Neighbors is a top-notch comedy and capitalizes on a simple but brilliant concept. B+

Neighbors is rated R and has a running time of 1 hour and 36 minutes. Stay midway through the credits for more scenes of that flippin’ adorable baby!

The To Do List

ImageThe easy comparison is that The To Do List is “American Pie in the female voice.”  In a nutshell that’s pretty much it, but writer/director Maggie Carey is cognizant of the likely association to the 1999 raunch-fest and offers enough deviations to keep it original…enough. 

Aubrey Plaza makes her feature lead actress debut as 1993 valedictorian Brandy Klark who is looking to spend her summer before college shedding her bookish persona for one who is on a sexual agenda.  This “agenda” is the driving force for the film as Brandy chooses to transfer her obsessive determination towards schoolwork to checking off items on an expansive list of sexual acts culminating in actual intercourse with hot college guy, Rusty Waters (Scott Porter). 

Brandy’s summer job as lifeguard at the local pool where Rusty works allows her to stay close to the man of her list as well as allow for the addition of a number of funny supporting roles from familiar faces like Bill Hader, Donald Glover, Christopher Mintz-Plasse, and Andy Samberg.  Brandy’s decision to go on a sexual quest is also propelled by her being a virgin surrounded by more experienced friends and a sexpot sister (Rachel Bilson).  The “list” element is very funny and the film is at its best when it is being outrageous (the freeze frames are hilarious).  Furthermore, the 1993 Boise, Idaho setting creates some excellent opportunities for some great Midwestern 90s gags.  Writer/Director Carey purposefully cites and references some classically shocking cinematic films in order to proclaim the company she hopes this film will keep: American Pie, Caddyshack, and Pink Flamingos to name a few.

I’m not yet a parent, and I don’t consider myself old or closed-minded, but I can’t help but sense a real shallowness in Brandy’s endeavor.  A bright girl victimized by peer pressure with a moral that sex is just sex is hard to get behind, even for a self-proclaimed outrageous comedy. The film’s issues lie in its oddly cold and indifferent attitude towards sex, love, and humanity in general.  These decisions seem to be made in order to distance the film from some of its predecessors, but the film’s final act is far from romantic and actually, rather ugly.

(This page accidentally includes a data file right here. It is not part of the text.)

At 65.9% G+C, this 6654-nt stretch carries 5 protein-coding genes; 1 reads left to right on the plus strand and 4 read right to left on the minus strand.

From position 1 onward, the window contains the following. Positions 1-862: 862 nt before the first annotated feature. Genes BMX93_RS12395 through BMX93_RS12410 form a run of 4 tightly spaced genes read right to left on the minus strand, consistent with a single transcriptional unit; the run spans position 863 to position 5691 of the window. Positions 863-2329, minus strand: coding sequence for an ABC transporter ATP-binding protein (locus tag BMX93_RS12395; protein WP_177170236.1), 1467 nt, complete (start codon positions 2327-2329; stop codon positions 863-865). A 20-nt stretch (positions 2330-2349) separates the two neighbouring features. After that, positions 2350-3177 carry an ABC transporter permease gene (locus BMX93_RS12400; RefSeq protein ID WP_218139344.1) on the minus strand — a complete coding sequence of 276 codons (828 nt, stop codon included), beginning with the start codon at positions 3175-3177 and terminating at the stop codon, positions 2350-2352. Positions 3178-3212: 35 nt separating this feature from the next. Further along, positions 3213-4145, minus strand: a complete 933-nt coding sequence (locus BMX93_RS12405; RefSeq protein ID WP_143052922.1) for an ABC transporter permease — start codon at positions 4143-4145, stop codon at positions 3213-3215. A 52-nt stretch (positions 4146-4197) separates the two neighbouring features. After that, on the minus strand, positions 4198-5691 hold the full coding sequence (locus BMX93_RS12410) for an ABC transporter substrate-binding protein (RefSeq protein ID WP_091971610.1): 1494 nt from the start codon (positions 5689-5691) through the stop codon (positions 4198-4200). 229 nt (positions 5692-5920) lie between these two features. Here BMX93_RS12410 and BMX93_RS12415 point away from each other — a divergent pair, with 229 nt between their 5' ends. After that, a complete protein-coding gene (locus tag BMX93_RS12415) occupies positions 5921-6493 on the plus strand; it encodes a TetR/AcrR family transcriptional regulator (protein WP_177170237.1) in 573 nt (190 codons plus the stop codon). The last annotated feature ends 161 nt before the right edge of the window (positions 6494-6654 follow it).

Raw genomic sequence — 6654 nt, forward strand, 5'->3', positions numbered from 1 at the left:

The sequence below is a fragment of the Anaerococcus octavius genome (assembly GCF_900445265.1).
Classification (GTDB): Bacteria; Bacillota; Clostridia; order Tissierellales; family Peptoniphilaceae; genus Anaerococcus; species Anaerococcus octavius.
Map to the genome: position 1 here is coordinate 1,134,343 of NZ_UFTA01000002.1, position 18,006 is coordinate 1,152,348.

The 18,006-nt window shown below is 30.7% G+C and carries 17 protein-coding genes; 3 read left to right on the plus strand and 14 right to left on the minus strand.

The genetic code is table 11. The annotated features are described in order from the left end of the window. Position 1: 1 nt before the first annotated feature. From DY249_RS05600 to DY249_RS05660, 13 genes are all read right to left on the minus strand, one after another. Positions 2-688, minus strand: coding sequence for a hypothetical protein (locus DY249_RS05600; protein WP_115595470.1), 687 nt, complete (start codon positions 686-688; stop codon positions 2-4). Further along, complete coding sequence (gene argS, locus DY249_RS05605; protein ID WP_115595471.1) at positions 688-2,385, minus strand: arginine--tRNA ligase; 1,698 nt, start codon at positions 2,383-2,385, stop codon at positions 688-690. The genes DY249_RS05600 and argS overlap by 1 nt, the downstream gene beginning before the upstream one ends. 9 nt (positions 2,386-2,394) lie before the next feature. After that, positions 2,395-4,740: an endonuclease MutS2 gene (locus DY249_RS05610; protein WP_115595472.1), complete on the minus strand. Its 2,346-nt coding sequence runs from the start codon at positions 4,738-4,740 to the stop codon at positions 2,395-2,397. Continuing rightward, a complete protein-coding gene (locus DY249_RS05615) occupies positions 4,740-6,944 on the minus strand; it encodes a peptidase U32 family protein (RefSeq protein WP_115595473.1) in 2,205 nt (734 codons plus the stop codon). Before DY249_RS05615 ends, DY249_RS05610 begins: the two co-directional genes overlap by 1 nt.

The To Do List has some great comedic moments and Plaza is pretty fearless in her performance.  The film does accomplish some enjoyable outrageousness and reveals the budding talent of Maggie Carey as new voice in the envelope pushing comedy.  However, the tone is as awkward as its protagonist and actually goes as far as to present some very judgmental views towards making good and reasonable choices.  C+

The To Do List is rated R (obviously) and has a running time of 1 hour and 43 minutes.  Comedy is hard, and the film is moderately successful, but it is not a must see.  Expect The To Do List to gather its audience as a DVD commonly found at sleepover parties.  Also, it appears this film sat on the shelf for a little while since its actors are noticeably younger.  Look out for an infantile Nolan Gould (who plays Luke on Modern Family).

Blog at WordPress.com.

Up ↑